Hotham, whose upright bearing and penetrating blue eyes give him an almost regal air, tells me he noticed something at these international tournaments.

"New Zealand is unique, because school sport here is dominated by state schools, not private schools.

"We have a really good balance, with different nationalities, different socio-economic groups. It's an uncanny mix of different cultures that is really positive."

Hotham played a seminal role in the development of Pacific Island talent coming out of West Auckland when he worked under Graham Henry at Kelston Boys High in the late nineties.

Players he coached, like Mils Muliaina, Sam Tuitupou, Mose Tuiali'i, Anthony Tuituvake and Steven Bates, went on to become All Blacks.

"At Kelston you had these amazingly gifted athletes, and you had this amazing growth in teenage years - the size of the Polynesian kids you deal with is pretty special. But their commitment is drawn between the school, the church and the family.

"There's always a reason to be going to the airport to pick up an aunty, so you've got those issues. When I came to Hamilton in 2003 the clientele was very different. You don't have the same talent pool, you don't have the same size or ability, but you have boys that are willing to do anything to be in the team."

In the way that Mt Albert Grammar took the model of their soccer academy and applied it to rugby, so Hotham looked to the all-conquering Hamilton Boys' rowing team as inspiration and blueprint for the 1st XV programme he wanted to build.

"With the lack of size of our rugby players, they had to be the hardest working team rather than the most talented team. We looked at rowing and realised how hard they were working, how committed they were to their team, and so we changed the rugby programme.

"Regular strength and conditioning, training before school and after school, boot camps. The culture had to be one of total commitment. The first year we got to the stage where we were only middle of the road and some of the boys were saying 'how can we play when we're working this hard?' but the next year, as it becomes the norm, people just sign up to it. Social life is minimal, we travel a lot, but boys love it. It's almost life-changing when they commit to something that heavily."

I get a tour of the facilities at Hamilton Boys' from Todd Miller, the former All Black who is now head of health and physical education. A new gym was completed last year and the whole sports block feels pristine and geared for high-achievement. For him, though, it's all about the coaching.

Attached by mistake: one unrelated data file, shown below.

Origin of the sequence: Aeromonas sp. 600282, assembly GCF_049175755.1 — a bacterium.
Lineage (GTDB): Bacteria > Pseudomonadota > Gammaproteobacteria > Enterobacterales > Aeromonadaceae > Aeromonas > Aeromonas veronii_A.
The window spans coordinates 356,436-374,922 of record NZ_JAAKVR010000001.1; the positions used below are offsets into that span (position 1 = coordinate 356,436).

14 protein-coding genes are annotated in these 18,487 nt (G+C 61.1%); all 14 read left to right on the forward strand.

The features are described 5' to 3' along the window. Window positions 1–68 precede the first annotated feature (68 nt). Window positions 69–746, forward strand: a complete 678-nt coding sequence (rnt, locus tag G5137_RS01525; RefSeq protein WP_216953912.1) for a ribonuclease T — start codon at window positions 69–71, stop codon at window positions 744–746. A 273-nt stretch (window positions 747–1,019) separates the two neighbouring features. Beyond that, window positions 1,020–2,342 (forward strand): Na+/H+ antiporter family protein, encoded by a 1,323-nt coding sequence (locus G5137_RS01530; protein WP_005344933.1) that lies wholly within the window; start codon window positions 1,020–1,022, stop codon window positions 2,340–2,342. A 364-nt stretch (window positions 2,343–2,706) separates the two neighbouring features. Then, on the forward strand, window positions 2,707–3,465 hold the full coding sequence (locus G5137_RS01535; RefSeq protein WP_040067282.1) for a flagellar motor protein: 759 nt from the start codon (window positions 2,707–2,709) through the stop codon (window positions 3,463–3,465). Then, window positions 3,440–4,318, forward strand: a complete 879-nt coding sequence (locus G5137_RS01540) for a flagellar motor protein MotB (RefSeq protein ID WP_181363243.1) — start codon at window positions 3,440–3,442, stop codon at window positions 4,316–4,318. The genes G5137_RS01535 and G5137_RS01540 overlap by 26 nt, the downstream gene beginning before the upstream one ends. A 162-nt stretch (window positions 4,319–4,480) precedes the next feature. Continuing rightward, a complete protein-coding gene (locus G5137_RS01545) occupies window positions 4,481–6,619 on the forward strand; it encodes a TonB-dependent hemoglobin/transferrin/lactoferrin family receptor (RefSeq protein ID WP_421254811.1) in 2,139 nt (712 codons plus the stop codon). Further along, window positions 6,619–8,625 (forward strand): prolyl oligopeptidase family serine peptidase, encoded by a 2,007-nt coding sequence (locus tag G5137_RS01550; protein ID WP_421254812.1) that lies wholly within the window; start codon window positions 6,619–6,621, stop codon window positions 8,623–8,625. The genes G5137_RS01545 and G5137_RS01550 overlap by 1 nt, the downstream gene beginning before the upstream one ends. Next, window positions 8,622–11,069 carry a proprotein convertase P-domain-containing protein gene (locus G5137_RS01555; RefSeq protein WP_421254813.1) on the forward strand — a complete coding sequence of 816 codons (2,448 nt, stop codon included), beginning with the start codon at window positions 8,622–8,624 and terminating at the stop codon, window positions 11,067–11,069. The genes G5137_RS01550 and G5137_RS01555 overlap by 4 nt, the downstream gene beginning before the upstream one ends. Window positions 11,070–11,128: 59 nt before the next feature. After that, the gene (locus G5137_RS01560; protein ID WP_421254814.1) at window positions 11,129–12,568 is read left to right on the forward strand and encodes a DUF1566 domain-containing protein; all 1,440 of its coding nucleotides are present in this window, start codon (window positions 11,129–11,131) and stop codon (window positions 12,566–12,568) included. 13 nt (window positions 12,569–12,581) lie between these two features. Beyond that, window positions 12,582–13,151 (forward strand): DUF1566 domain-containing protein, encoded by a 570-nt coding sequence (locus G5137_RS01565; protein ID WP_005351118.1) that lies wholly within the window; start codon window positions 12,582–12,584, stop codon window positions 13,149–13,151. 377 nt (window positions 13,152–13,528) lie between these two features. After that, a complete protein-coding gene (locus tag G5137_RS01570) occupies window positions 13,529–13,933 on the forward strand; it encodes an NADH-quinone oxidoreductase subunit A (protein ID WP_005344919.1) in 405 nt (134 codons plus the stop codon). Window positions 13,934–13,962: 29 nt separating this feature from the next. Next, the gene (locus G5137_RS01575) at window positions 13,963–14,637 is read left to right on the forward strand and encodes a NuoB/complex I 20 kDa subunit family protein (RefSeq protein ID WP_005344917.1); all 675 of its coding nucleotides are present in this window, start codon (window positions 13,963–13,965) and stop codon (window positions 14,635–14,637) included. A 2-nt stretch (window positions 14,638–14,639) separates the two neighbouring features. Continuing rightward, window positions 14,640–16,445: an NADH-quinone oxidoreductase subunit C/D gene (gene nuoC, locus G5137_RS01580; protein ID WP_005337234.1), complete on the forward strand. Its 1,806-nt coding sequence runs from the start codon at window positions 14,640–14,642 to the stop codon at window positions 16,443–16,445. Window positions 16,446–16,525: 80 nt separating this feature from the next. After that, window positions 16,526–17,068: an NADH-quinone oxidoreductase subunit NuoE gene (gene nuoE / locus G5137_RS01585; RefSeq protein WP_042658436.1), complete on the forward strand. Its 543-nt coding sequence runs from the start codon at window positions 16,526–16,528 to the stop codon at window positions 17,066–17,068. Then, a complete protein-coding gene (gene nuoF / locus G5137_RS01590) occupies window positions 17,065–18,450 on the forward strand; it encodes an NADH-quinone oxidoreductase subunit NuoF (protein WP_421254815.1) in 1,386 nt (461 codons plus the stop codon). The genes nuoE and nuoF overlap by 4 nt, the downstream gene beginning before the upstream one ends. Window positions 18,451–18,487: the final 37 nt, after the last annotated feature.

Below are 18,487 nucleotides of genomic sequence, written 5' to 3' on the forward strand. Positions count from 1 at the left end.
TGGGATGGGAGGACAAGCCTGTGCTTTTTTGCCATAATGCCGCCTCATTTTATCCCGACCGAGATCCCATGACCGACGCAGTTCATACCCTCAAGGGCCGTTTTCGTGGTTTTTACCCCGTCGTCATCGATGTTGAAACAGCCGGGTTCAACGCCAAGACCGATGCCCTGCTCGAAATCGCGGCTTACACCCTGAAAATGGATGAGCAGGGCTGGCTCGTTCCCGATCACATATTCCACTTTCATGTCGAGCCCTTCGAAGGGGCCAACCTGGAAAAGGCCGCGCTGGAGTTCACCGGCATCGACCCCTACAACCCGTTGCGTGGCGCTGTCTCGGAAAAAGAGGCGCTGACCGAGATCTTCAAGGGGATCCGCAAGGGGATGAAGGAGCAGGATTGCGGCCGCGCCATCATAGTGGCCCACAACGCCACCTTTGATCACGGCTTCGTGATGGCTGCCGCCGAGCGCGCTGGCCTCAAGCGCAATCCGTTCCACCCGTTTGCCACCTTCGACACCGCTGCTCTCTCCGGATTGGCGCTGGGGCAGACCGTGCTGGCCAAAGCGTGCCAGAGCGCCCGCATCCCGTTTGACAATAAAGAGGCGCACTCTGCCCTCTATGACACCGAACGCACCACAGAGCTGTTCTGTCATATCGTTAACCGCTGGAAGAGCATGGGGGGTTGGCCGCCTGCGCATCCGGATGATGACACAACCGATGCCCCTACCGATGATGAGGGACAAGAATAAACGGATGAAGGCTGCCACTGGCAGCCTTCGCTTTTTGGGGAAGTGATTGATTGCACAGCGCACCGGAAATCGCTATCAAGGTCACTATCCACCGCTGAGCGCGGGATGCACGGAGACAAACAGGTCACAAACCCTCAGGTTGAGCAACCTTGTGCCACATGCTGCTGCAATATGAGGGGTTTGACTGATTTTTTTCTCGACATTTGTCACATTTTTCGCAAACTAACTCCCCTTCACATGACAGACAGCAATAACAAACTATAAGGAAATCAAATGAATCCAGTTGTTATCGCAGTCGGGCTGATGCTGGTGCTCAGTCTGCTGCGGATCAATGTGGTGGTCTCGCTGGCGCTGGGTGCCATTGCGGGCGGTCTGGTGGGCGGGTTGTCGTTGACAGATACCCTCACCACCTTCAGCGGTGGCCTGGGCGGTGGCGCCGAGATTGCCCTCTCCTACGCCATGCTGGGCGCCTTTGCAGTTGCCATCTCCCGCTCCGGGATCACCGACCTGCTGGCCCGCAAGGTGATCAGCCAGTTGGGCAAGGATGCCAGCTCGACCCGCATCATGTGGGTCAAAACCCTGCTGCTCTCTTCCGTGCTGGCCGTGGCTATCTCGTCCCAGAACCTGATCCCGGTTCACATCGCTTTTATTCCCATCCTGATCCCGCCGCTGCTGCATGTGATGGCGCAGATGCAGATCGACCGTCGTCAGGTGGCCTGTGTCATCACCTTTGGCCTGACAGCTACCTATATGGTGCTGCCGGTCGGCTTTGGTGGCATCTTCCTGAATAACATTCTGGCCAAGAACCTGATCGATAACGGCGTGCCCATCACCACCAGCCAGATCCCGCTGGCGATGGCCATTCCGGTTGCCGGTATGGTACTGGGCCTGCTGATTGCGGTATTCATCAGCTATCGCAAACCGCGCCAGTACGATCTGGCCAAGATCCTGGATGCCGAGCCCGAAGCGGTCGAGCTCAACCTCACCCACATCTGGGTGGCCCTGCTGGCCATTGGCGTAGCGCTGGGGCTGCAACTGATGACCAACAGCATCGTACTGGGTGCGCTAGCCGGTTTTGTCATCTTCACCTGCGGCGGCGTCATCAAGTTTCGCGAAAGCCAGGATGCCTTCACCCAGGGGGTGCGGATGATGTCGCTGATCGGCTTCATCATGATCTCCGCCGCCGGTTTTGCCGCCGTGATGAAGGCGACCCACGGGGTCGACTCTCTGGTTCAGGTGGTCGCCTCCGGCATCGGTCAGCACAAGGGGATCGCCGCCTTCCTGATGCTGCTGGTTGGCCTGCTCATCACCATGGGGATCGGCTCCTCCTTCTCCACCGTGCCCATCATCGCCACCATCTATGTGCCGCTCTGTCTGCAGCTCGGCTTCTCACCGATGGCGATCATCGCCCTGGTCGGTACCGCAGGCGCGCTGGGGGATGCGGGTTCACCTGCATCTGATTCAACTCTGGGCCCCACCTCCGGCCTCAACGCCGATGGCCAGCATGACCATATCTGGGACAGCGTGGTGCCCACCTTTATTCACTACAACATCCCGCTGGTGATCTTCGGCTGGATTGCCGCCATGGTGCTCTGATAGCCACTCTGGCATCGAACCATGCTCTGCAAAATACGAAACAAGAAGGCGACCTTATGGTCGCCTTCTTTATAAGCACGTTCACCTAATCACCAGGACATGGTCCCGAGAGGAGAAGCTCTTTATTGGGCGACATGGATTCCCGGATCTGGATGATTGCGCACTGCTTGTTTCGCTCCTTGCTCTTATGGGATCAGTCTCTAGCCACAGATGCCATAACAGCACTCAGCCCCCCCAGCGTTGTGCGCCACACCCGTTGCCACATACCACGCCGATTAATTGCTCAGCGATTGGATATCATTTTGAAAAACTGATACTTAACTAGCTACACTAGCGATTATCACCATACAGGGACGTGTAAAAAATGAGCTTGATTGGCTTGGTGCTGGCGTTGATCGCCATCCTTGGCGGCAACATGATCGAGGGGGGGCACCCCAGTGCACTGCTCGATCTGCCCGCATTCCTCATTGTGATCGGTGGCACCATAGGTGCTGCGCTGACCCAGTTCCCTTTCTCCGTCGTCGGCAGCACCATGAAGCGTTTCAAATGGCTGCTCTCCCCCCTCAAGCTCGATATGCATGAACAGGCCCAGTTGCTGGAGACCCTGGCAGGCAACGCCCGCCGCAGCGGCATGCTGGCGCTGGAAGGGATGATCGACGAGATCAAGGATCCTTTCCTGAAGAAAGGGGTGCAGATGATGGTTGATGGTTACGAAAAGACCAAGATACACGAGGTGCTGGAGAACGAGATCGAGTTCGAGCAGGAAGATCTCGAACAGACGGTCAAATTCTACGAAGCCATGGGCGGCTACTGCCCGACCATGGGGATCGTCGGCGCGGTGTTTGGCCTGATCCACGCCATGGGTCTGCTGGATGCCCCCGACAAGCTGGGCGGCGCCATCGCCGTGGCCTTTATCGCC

"What I noticed when I came here is that under Nigel the 1st XV train like a professional group, in terms of the number of trainings, the off the field stuff, the strength and fitness. My first observation when I arrived was 'they train like I did'."

February 16, 2011, 6.25am

I'm running late for my appointment with Hotham and his wider training squad. I pull into the Hamilton Boys' High carpark, grab my running shoes and hurry round to the meeting point in front of the pavilion. The boys are already in the distance up ahead.

My watch says 6:31. I catch up with Nigel, bringing up the rear of the group, and before long we're crossing over into the broad expanse of dark green that makes up the University of Waikato campus. The sky is red and etched with the black outlines of electricity pylons stretching out into the farmland east of the city.

We gather at the foot of one of them. Only an occasional murmur breaks the silence of the boys as they stretch and prepare, before Nigel and his three assistants split the group into divisions of tight forwards, loose forwards, inside backs and outside backs.

I join the inside backs and jog over with them until we are all at the bottom of a gentle rise. At the start of my third hill sprint I feel my calf muscle spasm, and hobble away sheepishly.

When I reach the edge of the campus I look back at the distant figures continuing their training session. The outside backs are doing 100-metre sprints, and a long-limbed dark-skinned boy is tearing up the ground in front of him like an Arabian thoroughbred. He's out in front of the others by 3 or 4 metres, and has genuine pace.

He'll need more than that.

As Hotham says: "In New Zealand there is a hell of a lot of cream if you want to rise to the top."

Roll of honour

Hamilton Boys' High School All Blacks, in chronological order:

1 Bert Cooke, 1924-30. Tests 8, matches 36.
2 Jack Tuck, 1929. Tests 3, matches 3.
3 Ron Hemi, 1953-60. Tests 16, matches 30.
4 Kevin Greene, 1976-77. Matches 8.
5 Lachlan Cameron, 1979-81. Tests 5, matches 12.
6 Warren Gatland, 1988-91. Matches 17.
7 Scott McLeod, 1996-98. Tests 10, matches 7.
8 Aled de Malmanche, 2009-10. Tests 5.

* Adrian Hyland is a freelance writer who divides his time between Britain and his native New Zealand.

- NZ Herald